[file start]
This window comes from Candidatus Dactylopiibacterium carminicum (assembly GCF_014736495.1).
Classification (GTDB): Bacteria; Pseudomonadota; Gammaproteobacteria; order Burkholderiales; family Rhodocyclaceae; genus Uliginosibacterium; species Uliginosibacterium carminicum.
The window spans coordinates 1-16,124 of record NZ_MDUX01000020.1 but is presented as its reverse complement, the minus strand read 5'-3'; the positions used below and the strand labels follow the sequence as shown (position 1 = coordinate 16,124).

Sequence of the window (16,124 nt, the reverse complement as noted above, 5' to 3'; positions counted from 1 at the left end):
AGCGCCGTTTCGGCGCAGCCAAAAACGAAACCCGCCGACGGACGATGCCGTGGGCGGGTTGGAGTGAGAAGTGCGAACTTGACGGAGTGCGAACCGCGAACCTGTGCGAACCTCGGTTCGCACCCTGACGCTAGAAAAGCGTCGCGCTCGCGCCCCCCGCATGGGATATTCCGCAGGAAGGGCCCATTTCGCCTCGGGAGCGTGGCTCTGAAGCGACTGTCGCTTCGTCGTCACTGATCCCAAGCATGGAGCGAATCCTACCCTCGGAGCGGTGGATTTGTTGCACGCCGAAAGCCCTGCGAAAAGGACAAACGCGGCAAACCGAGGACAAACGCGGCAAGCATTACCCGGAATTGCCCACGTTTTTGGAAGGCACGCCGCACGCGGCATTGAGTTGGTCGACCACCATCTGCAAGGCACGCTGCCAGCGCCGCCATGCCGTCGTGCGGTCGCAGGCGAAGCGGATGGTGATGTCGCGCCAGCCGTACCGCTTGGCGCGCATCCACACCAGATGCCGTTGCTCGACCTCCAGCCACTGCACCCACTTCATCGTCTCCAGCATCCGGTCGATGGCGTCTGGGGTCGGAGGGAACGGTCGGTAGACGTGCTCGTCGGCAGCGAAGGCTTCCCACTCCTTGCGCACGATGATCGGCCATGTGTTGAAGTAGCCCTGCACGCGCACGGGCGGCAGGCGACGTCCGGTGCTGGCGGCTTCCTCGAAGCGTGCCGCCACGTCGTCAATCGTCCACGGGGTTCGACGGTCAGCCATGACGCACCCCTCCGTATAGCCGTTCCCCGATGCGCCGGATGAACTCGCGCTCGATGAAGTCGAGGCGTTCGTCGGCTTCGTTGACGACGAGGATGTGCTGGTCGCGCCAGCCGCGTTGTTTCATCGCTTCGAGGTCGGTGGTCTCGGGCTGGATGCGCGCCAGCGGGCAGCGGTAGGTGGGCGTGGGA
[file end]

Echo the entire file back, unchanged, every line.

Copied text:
This window comes from Candidatus Dactylopiibacterium carminicum (assembly GCF_014736495.1).
Classification (GTDB): Bacteria; Pseudomonadota; Gammaproteobacteria; order Burkholderiales; family Rhodocyclaceae; genus Uliginosibacterium; species Uliginosibacterium carminicum.
The window spans coordinates 1-16,124 of record NZ_MDUX01000020.1 but is presented as its reverse complement, the minus strand read 5'-3'; the positions used below and the strand labels follow the sequence as shown (position 1 = coordinate 16,124).

Sequence of the window (16,124 nt, the reverse complement as noted above, 5' to 3'; positions counted from 1 at the left end):
AGCGCCGTTTCGGCGCAGCCAAAAACGAAACCCGCCGACGGACGATGCCGTGGGCGGGTTGGAGTGAGAAGTGCGAACTTGACGGAGTGCGAACCGCGAACCTGTGCGAACCTCGGTTCGCACCCTGACGCTAGAAAAGCGTCGCGCTCGCGCCCCCCGCATGGGATATTCCGCAGGAAGGGCCCATTTCGCCTCGGGAGCGTGGCTCTGAAGCGACTGTCGCTTCGTCGTCACTGATCCCAAGCATGGAGCGAATCCTACCCTCGGAGCGGTGGATTTGTTGCACGCCGAAAGCCCTGCGAAAAGGACAAACGCGGCAAACCGAGGACAAACGCGGCAAGCATTACCCGGAATTGCCCACGTTTTTGGAAGGCACGCCGCACGCGGCATTGAGTTGGTCGACCACCATCTGCAAGGCACGCTGCCAGCGCCGCCATGCCGTCGTGCGGTCGCAGGCGAAGCGGATGGTGATGTCGCGCCAGCCGTACCGCTTGGCGCGCATCCACACCAGATGCCGTTGCTCGACCTCCAGCCACTGCACCCACTTCATCGTCTCCAGCATCCGGTCGATGGCGTCTGGGGTCGGAGGGAACGGTCGGTAGACGTGCTCGTCGGCAGCGAAGGCTTCCCACTCCTTGCGCACGATGATCGGCCATGTGTTGAAGTAGCCCTGCACGCGCACGGGCGGCAGGCGACGTCCGGTGCTGGCGGCTTCCTCGAAGCGTGCCGCCACGTCGTCAATCGTCCACGGGGTTCGACGGTCAGCCATGACGCACCCCTCCGTATAGCCGTTCCCCGATGCGCCGGATGAACTCGCGCTCGATGAAGTCGAGGCGTTCGTCGGCTTCGTTGACGACGAGGATGTGCTGGTCGCGCCAGCCGCGTTGTTTCATCGCTTCGAGGTCGGTGGTCTCGGGCTGGATGCGCGCCAGCGGGCAGCGGTAGGTGGGCGTGGGA